Preparations are underway for the UK final of the 2016 National Student Negotiation Competition being hosted this year on Kent’s Canterbury campus.
The honour of hosting the national final was given to Kent after law students Tomi Popoola and Sean Wells won the title of best student negotiators in the country in 2015.
Hoping to emulate Tomi and Sean’s success this year will be final-year Law LLB students Kojin Mirzayi and Claudio Storelli, one of 12 teams from across the UK who have made it through to the final of the annual competition to be held in Woolf College on Saturday 19 March.
Teams are required to prove their skills in three rounds, negotiating either a transaction or the resolution of a dispute. Two rounds consist of a 50 minute negotiation session with an opposing team of two students, followed by a period of self-analysis. A third round includes a three-way negotiation. All rounds are conducted before a panel of three judges. The day will conclude with an awards dinner to be held at Canterbury Cathedral Lodge and the announcement of the winning team. The winners will be awarded a travel grant to enable them to represent England and Wales in the International Negotiation Competition to be held in Switzerland in July.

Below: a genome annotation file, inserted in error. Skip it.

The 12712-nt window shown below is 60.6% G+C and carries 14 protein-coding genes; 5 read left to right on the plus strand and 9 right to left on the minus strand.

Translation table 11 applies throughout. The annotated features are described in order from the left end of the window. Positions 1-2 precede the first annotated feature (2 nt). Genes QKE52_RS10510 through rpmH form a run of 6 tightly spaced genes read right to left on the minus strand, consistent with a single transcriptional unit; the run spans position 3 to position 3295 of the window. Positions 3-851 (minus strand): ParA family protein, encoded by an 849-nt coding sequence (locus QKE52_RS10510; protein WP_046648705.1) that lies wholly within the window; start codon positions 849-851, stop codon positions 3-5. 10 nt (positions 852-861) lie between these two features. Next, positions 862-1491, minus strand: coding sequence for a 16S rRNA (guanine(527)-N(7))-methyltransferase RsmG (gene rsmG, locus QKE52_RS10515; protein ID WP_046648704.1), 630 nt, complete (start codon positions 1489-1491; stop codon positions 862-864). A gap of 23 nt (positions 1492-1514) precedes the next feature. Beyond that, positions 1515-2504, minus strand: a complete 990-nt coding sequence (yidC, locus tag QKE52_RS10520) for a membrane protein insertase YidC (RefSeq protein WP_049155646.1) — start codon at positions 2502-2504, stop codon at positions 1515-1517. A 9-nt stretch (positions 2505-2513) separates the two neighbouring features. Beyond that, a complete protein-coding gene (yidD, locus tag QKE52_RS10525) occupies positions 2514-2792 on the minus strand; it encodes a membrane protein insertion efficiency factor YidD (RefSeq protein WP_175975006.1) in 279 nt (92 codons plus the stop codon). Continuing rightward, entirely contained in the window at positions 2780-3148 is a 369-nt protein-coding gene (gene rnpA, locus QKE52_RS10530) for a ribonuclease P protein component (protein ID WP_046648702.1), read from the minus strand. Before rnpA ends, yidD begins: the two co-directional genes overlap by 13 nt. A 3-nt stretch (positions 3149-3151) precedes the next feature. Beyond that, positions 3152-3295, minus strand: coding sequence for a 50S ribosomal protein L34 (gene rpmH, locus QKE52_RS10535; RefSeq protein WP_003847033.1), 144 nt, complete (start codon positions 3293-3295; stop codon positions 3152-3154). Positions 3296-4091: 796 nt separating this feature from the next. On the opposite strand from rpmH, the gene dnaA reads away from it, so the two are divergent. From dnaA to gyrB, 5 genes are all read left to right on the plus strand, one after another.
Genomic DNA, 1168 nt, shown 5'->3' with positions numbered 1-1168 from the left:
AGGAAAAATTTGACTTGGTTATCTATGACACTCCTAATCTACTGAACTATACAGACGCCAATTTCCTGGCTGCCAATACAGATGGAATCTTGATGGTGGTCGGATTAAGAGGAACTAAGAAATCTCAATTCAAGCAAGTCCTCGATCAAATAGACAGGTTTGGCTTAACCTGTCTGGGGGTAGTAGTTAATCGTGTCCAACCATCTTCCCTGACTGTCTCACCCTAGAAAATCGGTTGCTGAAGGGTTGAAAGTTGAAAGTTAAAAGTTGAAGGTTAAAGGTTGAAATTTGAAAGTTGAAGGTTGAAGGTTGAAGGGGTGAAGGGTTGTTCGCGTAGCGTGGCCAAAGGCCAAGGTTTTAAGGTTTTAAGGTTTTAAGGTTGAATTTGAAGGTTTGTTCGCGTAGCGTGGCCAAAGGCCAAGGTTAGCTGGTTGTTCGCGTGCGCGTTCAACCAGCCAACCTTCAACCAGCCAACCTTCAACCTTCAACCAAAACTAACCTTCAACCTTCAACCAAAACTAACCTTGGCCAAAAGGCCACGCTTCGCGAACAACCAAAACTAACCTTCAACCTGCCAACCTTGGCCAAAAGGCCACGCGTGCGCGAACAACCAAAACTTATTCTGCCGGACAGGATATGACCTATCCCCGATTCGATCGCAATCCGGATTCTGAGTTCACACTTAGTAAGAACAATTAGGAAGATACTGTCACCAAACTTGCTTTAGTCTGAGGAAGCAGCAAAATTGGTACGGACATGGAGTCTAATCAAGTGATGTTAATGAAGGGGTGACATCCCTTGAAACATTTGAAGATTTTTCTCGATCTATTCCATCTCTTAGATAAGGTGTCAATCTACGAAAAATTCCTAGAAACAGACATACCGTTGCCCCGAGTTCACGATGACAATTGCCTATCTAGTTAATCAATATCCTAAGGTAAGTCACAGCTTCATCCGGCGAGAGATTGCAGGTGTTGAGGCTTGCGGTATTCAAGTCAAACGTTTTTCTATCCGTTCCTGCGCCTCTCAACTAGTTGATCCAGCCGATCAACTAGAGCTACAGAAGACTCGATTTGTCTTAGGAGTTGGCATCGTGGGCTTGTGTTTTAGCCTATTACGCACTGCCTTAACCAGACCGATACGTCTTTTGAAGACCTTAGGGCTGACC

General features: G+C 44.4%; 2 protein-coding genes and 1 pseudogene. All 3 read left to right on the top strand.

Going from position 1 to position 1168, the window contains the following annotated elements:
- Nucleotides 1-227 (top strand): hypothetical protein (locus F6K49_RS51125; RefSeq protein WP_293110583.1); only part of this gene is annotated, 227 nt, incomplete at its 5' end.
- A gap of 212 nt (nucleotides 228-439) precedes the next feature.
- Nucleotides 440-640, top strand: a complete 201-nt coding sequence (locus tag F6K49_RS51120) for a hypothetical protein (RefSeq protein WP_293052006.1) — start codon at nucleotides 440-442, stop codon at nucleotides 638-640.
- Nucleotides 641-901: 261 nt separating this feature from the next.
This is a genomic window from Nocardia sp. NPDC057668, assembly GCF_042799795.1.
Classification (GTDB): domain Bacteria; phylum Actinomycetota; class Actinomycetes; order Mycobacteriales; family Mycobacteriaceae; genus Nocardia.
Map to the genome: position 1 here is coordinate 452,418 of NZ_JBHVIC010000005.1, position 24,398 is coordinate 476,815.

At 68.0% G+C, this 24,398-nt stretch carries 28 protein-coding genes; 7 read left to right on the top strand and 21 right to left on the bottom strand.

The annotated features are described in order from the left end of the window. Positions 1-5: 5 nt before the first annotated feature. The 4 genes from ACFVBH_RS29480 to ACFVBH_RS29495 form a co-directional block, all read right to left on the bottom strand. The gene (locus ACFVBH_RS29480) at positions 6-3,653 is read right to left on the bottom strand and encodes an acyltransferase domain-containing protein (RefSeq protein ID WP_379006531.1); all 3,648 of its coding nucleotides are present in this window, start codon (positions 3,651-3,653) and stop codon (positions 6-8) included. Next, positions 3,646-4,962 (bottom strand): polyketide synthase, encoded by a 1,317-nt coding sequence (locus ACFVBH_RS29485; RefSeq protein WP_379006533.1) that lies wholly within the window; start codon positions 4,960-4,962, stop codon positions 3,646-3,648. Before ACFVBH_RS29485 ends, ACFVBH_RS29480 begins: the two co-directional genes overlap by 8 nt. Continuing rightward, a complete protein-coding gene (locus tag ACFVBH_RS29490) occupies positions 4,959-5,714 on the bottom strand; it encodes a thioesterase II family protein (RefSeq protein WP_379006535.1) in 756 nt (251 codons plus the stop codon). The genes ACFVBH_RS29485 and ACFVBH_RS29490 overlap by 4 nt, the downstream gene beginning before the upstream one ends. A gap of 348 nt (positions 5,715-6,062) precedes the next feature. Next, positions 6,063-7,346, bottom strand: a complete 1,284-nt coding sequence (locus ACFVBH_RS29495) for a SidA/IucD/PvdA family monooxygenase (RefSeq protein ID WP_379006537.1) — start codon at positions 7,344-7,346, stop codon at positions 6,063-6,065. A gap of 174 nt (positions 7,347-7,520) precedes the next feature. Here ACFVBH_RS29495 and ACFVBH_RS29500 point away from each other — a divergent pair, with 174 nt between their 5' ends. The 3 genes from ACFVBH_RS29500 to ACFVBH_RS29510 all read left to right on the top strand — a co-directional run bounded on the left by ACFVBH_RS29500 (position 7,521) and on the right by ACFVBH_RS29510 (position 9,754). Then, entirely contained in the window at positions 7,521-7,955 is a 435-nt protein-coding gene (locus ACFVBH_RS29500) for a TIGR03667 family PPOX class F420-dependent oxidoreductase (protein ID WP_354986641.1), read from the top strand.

The competition, open to all law schools in England and Wales, is sponsored each year by the Centre for Effective Dispute Resolution (CEDR) with support from the College of Law, London. Now in its fifteenth year, it’s designed to foster the skills of negotiation in the next generation of lawyers. In advance of the final, the 12 participating teams were invited to attend a professional negotiation skills training day delivered by CEDR specialists in London on Saturday 5 March.
Kent Negotiation module convenor Janie Clement-Walker (an accredited CEDR negotiator) said: ‘We’re very much looking forward to welcoming the teams from all over the UK to this prestigious competition and are excited to be showing off our beautiful Canterbury campus. This competition offers law students an excellent opportunity to test their negotiation skills. These skills are increasingly important for legal practice amongst future lawyers, enabling legal disputes to be resolved without recourse to litigation. Both the Bar Professional Training Course for barristers and the Legal Practice Course for solicitors include elements on negotiation.’
Taking an extra-curricular module in Negotiation is one of several options open to students at Kent Law School who wish to develop practical legal skills; other options include taking a module in Mediation, getting involved with the work of Kent Law Clinic, mooting, client interviewing and participation in mock trials.
(L-R) Osiyemi Osipitan, Kristin Wilson, Adrienne Zaya, Janie Clement-Walker, Mutinta Chinganya, Kojin Mirzayi and Claudio Storelli pictured at the regional heat of the National Negotiation Competition held in London in February